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HomeCOVID-19Stop ‘harmful’ mass testing of children now, demand MPs

Stop ‘harmful’ mass testing of children now, demand MPs

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THE cross-party Pandemic Response and Recovery All-Party Parliamentary Group of MPs met this week to hear whether there is a case for the continued mass testing of healthy children by schools and nurseries. 

There isn’t.

Their uncompromising conclusion was that the mass testing of healthy children is ‘harmful, invasive and unevidenced’.

The committee is co-chaired by Conservative MP Esther McVey and Labour MP Graham Stringer. The group examined the pros and cons of testing in schools, and growing concerns about the likely physical and mental health harms caused by constant testing.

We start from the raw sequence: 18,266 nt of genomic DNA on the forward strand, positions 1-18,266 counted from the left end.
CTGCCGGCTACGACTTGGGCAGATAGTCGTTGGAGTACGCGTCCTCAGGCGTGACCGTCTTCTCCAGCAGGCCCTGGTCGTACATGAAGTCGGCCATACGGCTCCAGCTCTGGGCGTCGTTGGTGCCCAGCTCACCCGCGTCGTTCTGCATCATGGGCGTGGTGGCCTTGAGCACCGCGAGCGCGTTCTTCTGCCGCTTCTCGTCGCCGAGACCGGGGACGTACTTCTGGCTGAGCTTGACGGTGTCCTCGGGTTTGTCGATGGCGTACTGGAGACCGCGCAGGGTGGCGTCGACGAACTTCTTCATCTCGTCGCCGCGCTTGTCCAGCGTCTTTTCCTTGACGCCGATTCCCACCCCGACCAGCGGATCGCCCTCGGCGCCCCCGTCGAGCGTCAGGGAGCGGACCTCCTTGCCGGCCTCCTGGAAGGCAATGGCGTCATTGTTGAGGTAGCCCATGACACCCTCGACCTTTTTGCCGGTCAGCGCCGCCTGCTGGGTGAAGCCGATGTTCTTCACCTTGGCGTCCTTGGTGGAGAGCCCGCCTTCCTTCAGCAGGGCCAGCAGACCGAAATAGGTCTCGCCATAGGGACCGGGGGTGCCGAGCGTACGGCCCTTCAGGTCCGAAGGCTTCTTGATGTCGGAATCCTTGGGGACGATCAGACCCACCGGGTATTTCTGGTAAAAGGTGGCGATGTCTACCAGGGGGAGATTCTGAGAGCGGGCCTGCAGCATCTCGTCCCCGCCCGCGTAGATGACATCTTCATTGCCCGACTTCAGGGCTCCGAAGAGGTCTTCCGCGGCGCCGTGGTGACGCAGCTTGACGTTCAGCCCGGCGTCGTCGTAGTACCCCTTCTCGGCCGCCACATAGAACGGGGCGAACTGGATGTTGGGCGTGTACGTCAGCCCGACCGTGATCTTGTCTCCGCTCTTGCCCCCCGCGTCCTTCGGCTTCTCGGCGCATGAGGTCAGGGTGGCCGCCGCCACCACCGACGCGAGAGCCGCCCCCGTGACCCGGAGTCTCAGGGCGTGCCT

Ms McVey told the group something few of the public outside parents are aware of, which is that children are still routinely being asked to take tests, even at primary school, regardless of whether they have symptoms. 

Though the threat of school closures has been lifted and the requirement for children to wear masks rescinded, shockingly hundreds of thousands of children are still missing schooling, she said, owing to constant testing and the government requirement for healthy children to isolate.